Seeking and Sharing the Fullness of Life

Signs of Unimaginable Life

A sermon on John 11:1-45; Romans 8:6-11 & Ezekiel 37:1-14 by Nathan Nettleton

A quick survey: how many of you think you are never going to die? 

How many of you give much thought to how to prepare yourselves for your own death? 

And how many of you would rather I didn’t ask questions like that?! 

This season of Lent wants to lead us into freedom and joy and life, but it does so by first leading us to confront our own fragility and mortality. We intentionally remind ourselves that we are going to die, and this year with much of the world living in under the shadow of a potentially fatal virus, that a more confronting dose of reality than usual. 

On Ash Wednesday (when we could still touch each other), we drew the sign of Jesus’s death on one another’s foreheads in ash and used words that allude to the committal rite at our funerals to remind each other that “from dust you came and to dust you shall return. May the Lord give you life.” 

Today all three of our Bible readings talk about death and life, and that’s not because I chose them to suit the times – I’ve returned to following the ecumenical cycle of readings for now. So let’s reflect on where this annual glimpse of impending death might be inviting us to go. Because, as I have reflected on it in light of these readings, I have realised that the purpose of our Lenten confrontation with mortality is a different thing from what we are usually thinking about when we talk about our own mortality.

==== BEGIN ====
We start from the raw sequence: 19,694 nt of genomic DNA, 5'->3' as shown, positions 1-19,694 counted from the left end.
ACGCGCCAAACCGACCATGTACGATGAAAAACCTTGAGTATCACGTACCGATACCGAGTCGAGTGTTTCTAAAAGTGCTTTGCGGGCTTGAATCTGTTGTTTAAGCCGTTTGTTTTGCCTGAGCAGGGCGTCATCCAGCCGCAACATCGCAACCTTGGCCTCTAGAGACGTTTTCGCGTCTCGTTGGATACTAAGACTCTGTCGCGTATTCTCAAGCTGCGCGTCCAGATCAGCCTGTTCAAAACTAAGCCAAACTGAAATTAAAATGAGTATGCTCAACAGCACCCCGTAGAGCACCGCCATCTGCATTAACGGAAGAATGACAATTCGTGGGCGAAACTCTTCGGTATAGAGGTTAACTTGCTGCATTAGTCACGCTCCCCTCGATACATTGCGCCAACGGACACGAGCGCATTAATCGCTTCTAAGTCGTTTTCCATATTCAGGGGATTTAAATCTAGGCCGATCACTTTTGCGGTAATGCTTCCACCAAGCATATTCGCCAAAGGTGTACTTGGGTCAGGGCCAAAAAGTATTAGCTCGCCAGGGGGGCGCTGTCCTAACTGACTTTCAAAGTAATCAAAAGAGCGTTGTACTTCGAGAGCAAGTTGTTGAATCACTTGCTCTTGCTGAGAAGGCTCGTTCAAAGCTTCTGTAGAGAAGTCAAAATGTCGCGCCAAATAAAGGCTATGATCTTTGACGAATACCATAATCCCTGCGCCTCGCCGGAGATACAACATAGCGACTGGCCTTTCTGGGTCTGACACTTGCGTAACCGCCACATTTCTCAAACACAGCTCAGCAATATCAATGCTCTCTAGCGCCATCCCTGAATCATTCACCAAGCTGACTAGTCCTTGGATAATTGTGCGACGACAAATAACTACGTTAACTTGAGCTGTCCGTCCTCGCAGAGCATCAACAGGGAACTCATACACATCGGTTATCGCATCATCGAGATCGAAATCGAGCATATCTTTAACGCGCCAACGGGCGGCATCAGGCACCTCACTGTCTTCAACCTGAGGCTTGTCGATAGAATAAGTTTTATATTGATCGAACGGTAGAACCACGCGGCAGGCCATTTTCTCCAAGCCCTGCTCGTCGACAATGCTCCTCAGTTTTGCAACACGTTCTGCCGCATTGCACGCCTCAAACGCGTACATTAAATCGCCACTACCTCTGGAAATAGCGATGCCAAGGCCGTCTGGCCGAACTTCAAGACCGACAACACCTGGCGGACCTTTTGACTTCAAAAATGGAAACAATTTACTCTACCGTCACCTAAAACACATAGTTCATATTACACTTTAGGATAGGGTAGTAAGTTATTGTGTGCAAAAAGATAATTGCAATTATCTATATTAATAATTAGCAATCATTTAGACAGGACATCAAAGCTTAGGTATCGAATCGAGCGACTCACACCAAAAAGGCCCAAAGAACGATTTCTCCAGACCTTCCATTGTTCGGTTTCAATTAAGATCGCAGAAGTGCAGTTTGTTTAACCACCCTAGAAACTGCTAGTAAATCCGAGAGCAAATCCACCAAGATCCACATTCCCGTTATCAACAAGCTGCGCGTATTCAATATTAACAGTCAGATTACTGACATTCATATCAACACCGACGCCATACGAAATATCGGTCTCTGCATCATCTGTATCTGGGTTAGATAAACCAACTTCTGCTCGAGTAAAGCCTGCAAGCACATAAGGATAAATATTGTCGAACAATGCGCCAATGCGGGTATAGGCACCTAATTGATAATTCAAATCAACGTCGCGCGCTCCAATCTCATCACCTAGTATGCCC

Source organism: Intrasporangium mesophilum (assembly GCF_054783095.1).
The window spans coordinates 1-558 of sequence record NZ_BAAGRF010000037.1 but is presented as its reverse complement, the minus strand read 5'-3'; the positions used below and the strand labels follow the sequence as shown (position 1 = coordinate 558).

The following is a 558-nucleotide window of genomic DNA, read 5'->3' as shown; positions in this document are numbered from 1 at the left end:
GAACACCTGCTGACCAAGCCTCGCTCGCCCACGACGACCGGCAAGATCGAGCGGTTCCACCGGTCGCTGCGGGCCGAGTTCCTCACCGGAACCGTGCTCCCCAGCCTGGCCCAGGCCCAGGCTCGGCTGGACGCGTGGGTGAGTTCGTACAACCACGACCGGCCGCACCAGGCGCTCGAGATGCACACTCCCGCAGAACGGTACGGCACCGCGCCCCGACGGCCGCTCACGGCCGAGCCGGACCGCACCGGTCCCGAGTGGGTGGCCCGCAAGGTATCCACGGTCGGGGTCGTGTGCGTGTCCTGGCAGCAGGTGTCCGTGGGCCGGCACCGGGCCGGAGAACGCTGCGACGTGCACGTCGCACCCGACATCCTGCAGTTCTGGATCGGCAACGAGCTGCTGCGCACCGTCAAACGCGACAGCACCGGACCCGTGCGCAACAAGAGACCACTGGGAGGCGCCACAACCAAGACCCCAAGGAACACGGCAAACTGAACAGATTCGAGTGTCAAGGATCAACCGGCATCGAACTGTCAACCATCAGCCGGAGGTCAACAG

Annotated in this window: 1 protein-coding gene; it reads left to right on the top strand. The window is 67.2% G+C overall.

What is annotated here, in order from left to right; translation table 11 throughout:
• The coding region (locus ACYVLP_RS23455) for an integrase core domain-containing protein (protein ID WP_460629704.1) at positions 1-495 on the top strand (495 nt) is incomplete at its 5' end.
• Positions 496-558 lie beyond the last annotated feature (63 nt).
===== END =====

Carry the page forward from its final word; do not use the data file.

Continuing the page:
In the secret men’s business that takes place when a boy turns thirteen in this congregation, one of the things the adult men do is starkly confront the young man with the news that he is going to die. Young men need to be made aware of their vulnerability and mortality, because young men who think they are the centre of the universe and that they are invincible and immortal are a serious danger to the world, as well as to themselves. So that is all about learning our limits and how to live responsibly within them. That’s no bad thing, but I think the Lenten journey is quite different; more about facing our death-imposed limits and discovering how Jesus offers to break us free of them.

In the story we heard about the death and resuscitation of Lazarus, there are several things that the Apostle John describes that seem so odd and out of place that even some of our best English translations have simply changed them to try to make sense of them. In the New Revised Standard Version, which is the one I mostly use, it describes what happens when Jesus first got news from Martha that Lazarus was ill, and it says “though Jesus loved Martha and her sister and Lazarus, after having heard that Lazarus was ill, he stayed two days longer in the place where he was.” In the original language, it doesn’t say “though he loved them”. It quite plainly says, “because he loved them”. But it doesn’t seem to make sense to say that because Jesus loved them, he ignored their plea for a few days, so the translators have changed the word to something that seemed to make more sense. But I wonder …